Unlike the landmark 2012 case over the law's individual mandate, the latest challenge—the lawsuit over the way the IRS is providing Obamacare's premium subsidies—isn't a constitutional issue. It's a matter of statutory interpretation—asking the Court to decide what the law says and whether the administration has implemented it accordingly.
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Such cases involve a lot of parsing and hair-splitting, by definition. But in King v. Burwell, the stakes are enormous: Millions of people would likely lose their health insurance if the Court rules against the administration, and insurance markets in 34 states could spin out of control as premiums increase for everyone. Obamacare would not be struck down entirely—that might be simpler, actually—but it could become unworkable in most states, while humming along fine in others.
There's a lot more at play in this case than semantics. Arguments about the purpose of the law, and the legislative history, will weigh on the Court's deliberations. But the justices, particularly conservatives like Chief Justice John Roberts, will start with the text.
And to understand how the Court will reach its ultimate decision, you have to get way down in the weeds. You have to think hard about "such," and "established," and the specific ways the statute uses them.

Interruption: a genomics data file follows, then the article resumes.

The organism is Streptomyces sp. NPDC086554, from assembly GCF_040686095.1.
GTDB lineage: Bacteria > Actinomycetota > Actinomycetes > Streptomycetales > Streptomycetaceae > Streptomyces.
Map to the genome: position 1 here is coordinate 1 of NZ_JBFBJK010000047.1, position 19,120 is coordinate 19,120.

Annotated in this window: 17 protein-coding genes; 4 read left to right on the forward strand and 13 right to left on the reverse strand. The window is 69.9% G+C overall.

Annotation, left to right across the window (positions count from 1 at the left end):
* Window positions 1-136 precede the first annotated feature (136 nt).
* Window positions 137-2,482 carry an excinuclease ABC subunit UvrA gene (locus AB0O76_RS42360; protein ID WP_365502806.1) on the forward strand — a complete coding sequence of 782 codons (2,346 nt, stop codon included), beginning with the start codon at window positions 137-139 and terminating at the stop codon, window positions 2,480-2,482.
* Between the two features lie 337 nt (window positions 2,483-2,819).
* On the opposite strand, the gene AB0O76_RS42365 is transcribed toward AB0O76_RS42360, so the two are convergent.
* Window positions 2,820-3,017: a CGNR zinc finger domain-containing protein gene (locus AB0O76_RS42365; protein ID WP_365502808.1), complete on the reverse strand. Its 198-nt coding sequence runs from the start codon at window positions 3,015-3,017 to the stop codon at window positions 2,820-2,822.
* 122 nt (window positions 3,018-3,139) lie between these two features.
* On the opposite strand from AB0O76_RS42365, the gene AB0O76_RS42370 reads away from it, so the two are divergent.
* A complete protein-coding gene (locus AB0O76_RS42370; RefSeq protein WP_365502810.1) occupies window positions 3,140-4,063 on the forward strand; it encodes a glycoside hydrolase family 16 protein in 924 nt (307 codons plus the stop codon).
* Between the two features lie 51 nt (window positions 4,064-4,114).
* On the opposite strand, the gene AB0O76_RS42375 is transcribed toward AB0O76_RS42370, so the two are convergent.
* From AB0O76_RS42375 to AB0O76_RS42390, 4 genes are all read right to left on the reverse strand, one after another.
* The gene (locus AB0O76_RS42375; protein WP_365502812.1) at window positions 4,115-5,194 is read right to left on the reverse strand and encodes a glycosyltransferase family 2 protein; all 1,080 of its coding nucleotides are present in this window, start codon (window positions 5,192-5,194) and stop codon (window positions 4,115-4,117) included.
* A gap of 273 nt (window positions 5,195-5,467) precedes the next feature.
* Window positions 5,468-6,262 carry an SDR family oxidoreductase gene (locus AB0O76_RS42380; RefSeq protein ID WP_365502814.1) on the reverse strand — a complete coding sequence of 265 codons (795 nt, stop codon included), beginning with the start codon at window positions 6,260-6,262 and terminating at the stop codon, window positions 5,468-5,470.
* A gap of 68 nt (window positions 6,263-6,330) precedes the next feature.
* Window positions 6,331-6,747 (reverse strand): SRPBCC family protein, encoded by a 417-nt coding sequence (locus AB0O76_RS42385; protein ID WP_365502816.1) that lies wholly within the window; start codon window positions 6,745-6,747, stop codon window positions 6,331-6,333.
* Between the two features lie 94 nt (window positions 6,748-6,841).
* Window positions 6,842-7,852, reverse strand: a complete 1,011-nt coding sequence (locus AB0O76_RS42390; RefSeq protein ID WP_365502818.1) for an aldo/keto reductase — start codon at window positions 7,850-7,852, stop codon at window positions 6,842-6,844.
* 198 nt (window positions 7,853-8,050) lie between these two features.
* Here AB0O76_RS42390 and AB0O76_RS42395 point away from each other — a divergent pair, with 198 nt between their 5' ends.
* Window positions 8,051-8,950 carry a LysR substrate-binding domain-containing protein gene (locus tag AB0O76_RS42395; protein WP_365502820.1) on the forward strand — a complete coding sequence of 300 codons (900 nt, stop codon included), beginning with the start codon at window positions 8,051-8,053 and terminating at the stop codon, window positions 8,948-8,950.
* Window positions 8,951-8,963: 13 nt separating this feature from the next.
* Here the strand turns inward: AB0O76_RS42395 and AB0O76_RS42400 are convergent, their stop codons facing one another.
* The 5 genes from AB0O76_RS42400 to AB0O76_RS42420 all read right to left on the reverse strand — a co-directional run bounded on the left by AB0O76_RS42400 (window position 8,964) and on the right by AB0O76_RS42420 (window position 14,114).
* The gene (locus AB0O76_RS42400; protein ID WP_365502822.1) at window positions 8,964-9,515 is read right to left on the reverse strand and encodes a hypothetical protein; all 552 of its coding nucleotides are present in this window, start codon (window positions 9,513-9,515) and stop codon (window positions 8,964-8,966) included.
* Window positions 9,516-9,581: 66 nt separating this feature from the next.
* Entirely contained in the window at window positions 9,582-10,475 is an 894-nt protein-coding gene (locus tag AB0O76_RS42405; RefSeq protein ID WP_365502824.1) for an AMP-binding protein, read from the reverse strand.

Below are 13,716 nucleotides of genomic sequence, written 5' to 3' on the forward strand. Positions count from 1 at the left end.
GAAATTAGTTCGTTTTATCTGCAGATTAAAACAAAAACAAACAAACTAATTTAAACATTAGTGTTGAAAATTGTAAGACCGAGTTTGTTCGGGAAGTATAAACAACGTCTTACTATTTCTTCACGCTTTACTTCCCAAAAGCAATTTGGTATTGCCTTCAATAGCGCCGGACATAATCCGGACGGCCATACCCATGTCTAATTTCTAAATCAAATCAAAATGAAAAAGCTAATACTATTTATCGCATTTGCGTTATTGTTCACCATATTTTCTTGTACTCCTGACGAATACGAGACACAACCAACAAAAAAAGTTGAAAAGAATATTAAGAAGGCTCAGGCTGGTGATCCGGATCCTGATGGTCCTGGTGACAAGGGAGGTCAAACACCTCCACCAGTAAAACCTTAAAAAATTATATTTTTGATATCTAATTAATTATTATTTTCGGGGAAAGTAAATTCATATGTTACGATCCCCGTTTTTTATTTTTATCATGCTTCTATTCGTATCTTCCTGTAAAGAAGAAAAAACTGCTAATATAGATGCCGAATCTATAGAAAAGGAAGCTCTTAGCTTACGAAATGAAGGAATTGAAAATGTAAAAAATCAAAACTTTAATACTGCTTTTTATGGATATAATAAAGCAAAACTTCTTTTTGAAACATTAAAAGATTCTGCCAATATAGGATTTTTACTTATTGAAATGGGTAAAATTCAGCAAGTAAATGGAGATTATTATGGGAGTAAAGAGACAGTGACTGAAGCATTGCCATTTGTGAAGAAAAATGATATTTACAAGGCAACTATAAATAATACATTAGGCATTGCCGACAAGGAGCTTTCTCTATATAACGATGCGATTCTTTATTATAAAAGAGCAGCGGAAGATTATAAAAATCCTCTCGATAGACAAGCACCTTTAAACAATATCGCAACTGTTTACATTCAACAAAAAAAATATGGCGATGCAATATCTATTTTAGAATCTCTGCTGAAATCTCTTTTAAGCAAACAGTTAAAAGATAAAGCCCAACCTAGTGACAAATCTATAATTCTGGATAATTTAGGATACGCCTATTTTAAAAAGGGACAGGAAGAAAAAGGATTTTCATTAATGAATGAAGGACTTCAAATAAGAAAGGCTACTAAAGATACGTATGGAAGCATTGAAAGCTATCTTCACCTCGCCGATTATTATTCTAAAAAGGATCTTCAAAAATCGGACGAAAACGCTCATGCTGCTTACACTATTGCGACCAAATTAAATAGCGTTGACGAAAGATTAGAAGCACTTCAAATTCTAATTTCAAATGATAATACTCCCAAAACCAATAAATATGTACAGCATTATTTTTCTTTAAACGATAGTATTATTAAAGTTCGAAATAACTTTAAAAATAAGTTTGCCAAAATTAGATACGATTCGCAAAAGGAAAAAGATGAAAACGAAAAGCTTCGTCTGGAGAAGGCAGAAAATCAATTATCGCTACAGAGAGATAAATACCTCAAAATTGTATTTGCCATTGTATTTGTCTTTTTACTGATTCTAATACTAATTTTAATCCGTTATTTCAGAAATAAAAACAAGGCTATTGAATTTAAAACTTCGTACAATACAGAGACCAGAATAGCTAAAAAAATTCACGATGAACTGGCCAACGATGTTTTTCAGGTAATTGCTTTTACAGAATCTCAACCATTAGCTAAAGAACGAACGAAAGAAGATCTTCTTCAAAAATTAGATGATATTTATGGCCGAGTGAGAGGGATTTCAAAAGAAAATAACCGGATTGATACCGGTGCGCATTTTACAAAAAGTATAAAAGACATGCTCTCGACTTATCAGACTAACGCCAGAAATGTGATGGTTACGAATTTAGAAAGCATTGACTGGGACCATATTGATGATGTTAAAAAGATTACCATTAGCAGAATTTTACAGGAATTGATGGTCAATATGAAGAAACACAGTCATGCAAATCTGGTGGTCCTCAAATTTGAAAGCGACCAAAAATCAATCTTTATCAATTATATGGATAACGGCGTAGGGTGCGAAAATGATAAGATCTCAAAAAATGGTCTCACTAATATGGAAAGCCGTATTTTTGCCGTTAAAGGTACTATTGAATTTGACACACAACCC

Step 1: The Law Directs States To Set Up Exchanges
Congress wanted each state to set up and run its own exchange—the new marketplaces where consumers can shop for health insurance.
So, in section 1311 of the Affordable Care Act, Congress wrote that "each State shall ... establish an American Health Benefit Exchange ... for the State." The same section spells out what the exchange has to do to be certified as an exchange—sell insurance, have a website, run a program to help people compare their options, etc. And, it says, "an Exchange shall be a governmental agency or nonprofit entity that is established by a State."
Step 2: The Law Authorizes Backup Exchanges
Although the law said states "shall" establish exchanges, it also set up a backup plan: If a state did not "elect" to establish its own exchange, the statute says, the Health and Human Services Department "shall (directly or through agreement with a not-for-profit entity) establish and operate such Exchange within the State."
There it is: such Exchange.
To the Justice Department and other Obamacare supporters, "such Exchange" is a critical phrase. It shows, they argue, that Congress saw the federally run exchanges as essentially identical, in their purpose and their responsibilities, to state-run exchanges.
"'Such' is an important clue—perhaps the most important clue in the statutory text—about what Congress meant the backup exchanges to do. And the statutory text is quite clear that the federal government was stepping into the states' shoes," said Nicholas Bagley, a University of Michigan law professor and an expert on the subsidies case.